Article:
It’s one more reason to love F.C Barcelona. That’s all that needs to be said really but I can’t get away that easy. After putting some thought into the recent friendly played in Calcutta and more importantly, Lionel Messi’s visit, I felt the need to try and analyse the implications of that game and the only way I know how to do so is to write, so here goes nothing.
In general, the attitude of big European clubs to India, and Asia in general, is to treat it as a large (extremely large to be honest) untapped market, which is true. I’m not naïve enough to believe Barca is different but I do like how the powers that be introduced the club to India. Poverty, a word that is well known in this part of the world, my country has 1.2 billion people and the growth rate is higher than that of China’s. After a few hundred years of being exploited by the British and Indian politicians, the poor get poorer and rich get richer. Any help (of any kind) is welcome and the general idea is to encourage private organizations (or any organization that isn’t affiliated with the Government) to invest so as to help improve the lifestyle of the downtrodden.
Messi mania grips Kolkata (via newsxlive)
However, there is one major obstacle. The English Premier League is the most watched league in the country and I dare say more popular than the Indian League. Considering that the sport demands loyalty to a club, I don’t see many fans switching to La Liga in the near future at least. The advantage the Blaugrana possess goes by the name of Lionel Messi. Like I’ve mentioned in one of my previous articles, Messi made such an impact in the days leading up to the friendly that many people, who until then didn’t really follow football, chose to spend their hard earned money and watch the game live. Although football, isn’t as popular as cricket (in India), I can only assume that there are many people here who would be willing to follow the game if it involves watching the diminutive Argentine every week.
The other obstacle is the unfavorable match schedules. I stay awake late into the night to watch Barca’s games (I would much rather not) and although the club has put in a request with the league to change the time schedule we will have to wait and see if the league agrees.
For the Catalans to make an impact in India, both problems have to be addressed as soon as possible while the memory of the Argentina friendly is still fresh in our minds and I believe, Sandro Rosell and co. are striking while the iron is hot because if rumours are to be believed, he plans to lead a team to India this month to analyse the local market and how to exploit it.
If I were in a position to give the club a suggestion then this would be it: there is one thing that Indians love just as much as cricket (and maybe more), Bollywood. To the uninitiated, that is the biggest part of the Indian film industry and from what I understand the biggest in the world (with respect to number of films made in a year). We Indians worship our silver screen brethren and it is scary how many people are willing to blindly follow a 20-something year old movie star. Like the Kennedy’s are to the Americans, we have our version of a modern royal family. Ask anybody in the country what the name Kapoor means to them and you will probably be lambasted with their whole damned history. The Kapoor family has been an important part of the film industry since my grandfather’s generation and produce stars like La Masia develops midfielders.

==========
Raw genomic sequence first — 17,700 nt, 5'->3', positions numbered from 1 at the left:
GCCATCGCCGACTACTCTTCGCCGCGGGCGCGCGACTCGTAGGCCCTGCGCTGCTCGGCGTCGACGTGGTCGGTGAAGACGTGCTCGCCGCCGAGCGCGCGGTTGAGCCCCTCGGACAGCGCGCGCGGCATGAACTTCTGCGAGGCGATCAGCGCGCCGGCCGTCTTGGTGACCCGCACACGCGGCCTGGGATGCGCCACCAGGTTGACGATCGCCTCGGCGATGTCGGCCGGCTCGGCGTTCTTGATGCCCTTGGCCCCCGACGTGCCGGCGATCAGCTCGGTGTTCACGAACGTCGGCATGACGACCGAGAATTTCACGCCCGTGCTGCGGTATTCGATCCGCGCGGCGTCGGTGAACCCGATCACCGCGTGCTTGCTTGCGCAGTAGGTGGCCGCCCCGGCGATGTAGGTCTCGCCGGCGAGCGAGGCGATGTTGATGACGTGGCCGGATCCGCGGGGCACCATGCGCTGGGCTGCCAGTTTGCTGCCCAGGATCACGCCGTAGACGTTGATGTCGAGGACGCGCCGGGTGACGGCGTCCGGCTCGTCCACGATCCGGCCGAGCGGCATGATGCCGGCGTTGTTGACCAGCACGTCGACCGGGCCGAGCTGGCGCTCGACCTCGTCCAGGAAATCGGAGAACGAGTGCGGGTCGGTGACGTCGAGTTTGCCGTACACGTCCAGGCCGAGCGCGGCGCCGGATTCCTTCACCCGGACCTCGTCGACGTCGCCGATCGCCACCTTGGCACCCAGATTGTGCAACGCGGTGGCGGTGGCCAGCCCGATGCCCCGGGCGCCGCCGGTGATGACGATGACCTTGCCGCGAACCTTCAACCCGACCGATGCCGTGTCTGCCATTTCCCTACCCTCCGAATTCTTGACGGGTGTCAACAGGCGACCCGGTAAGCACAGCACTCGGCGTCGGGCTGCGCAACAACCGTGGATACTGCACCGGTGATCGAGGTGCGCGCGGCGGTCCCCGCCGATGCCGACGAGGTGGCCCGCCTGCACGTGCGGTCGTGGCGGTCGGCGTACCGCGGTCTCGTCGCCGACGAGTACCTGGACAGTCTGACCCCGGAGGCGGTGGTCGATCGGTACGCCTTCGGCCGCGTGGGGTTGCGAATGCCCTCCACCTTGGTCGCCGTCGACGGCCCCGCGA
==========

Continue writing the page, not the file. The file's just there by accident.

The latest in a long (ggggg) line of Kapoors is Ranbir Kapoor. A self confessed football fanatic, Kapoor jr. was present at Wembley stadium on that historic night when the Blaugrana lifted Ol’ Big Ears, for the fourth time in the club’s history, and for the Argentina friendly as well. If you haven't figured it out by now, I’m not a huge fan of Bollywood but feel free to check out this link at your own risk. My point is if Abishekh Bachan (the Bachans are as blue blooded as the Kapoors) is Chelsea’s Ambassador, it seems Ranbir Kapoor is Barca’s and if it isn’t official, it should be because that would be the easiest and most efficient way to attract Indian fans. Word of caution: The Indian masses generally have a short memory although I think the surname should do the trick. Just to be safe, I would include an extremely beautiful actress as well, say Katrina Kaif?
All in all, I think the club is heading in the right direction. If Rosell devotes his time to study the mindset of the Indian masses and works accordingly, I have no doubt that Barca will find a large and extremely loyal fan base in India. After all, Sachin Tendulkar (commonly referred to as ‘The Little Master’ and God of Cricket) is and will always be more popular than any film star and one can’t help but see similarities between him and that other little master (Lionel Messi). Let’s hope that in the near future F.C Barcelona announces a pre-season match in India (the rumour mills are already working overtime with respect to this). Until then,
Visca el Barca!
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